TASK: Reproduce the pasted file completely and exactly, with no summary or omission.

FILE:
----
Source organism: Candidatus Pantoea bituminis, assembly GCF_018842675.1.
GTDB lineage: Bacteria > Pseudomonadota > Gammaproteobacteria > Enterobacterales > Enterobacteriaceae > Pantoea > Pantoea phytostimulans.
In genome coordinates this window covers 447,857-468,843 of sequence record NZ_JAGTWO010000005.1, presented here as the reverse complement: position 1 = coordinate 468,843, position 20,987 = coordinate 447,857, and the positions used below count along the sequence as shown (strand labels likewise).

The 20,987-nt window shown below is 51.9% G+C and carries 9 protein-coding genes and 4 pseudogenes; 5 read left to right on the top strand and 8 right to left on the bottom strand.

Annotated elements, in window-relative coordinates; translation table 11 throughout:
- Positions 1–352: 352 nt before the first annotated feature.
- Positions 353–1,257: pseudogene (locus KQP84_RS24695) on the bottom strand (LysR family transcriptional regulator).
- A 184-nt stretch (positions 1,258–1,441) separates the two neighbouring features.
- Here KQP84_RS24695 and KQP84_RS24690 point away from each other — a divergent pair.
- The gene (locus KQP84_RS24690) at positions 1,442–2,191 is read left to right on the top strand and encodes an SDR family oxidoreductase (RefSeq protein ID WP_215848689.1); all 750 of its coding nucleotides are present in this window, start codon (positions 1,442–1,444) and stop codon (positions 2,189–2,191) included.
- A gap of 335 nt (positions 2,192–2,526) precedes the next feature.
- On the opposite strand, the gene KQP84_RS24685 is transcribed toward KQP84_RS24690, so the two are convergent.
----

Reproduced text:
Source organism: Candidatus Pantoea bituminis, assembly GCF_018842675.1.
GTDB lineage: Bacteria > Pseudomonadota > Gammaproteobacteria > Enterobacterales > Enterobacteriaceae > Pantoea > Pantoea phytostimulans.
In genome coordinates this window covers 447,857-468,843 of sequence record NZ_JAGTWO010000005.1, presented here as the reverse complement: position 1 = coordinate 468,843, position 20,987 = coordinate 447,857, and the positions used below count along the sequence as shown (strand labels likewise).

The 20,987-nt window shown below is 51.9% G+C and carries 9 protein-coding genes and 4 pseudogenes; 5 read left to right on the top strand and 8 right to left on the bottom strand.

Annotated elements, in window-relative coordinates; translation table 11 throughout:
- Positions 1–352: 352 nt before the first annotated feature.
- Positions 353–1,257: pseudogene (locus KQP84_RS24695) on the bottom strand (LysR family transcriptional regulator).
- A 184-nt stretch (positions 1,258–1,441) separates the two neighbouring features.
- Here KQP84_RS24695 and KQP84_RS24690 point away from each other — a divergent pair.
- The gene (locus KQP84_RS24690) at positions 1,442–2,191 is read left to right on the top strand and encodes an SDR family oxidoreductase (RefSeq protein ID WP_215848689.1); all 750 of its coding nucleotides are present in this window, start codon (positions 1,442–1,444) and stop codon (positions 2,189–2,191) included.
- A gap of 335 nt (positions 2,192–2,526) precedes the next feature.
- On the opposite strand, the gene KQP84_RS24685 is transcribed toward KQP84_RS24690, so the two are convergent.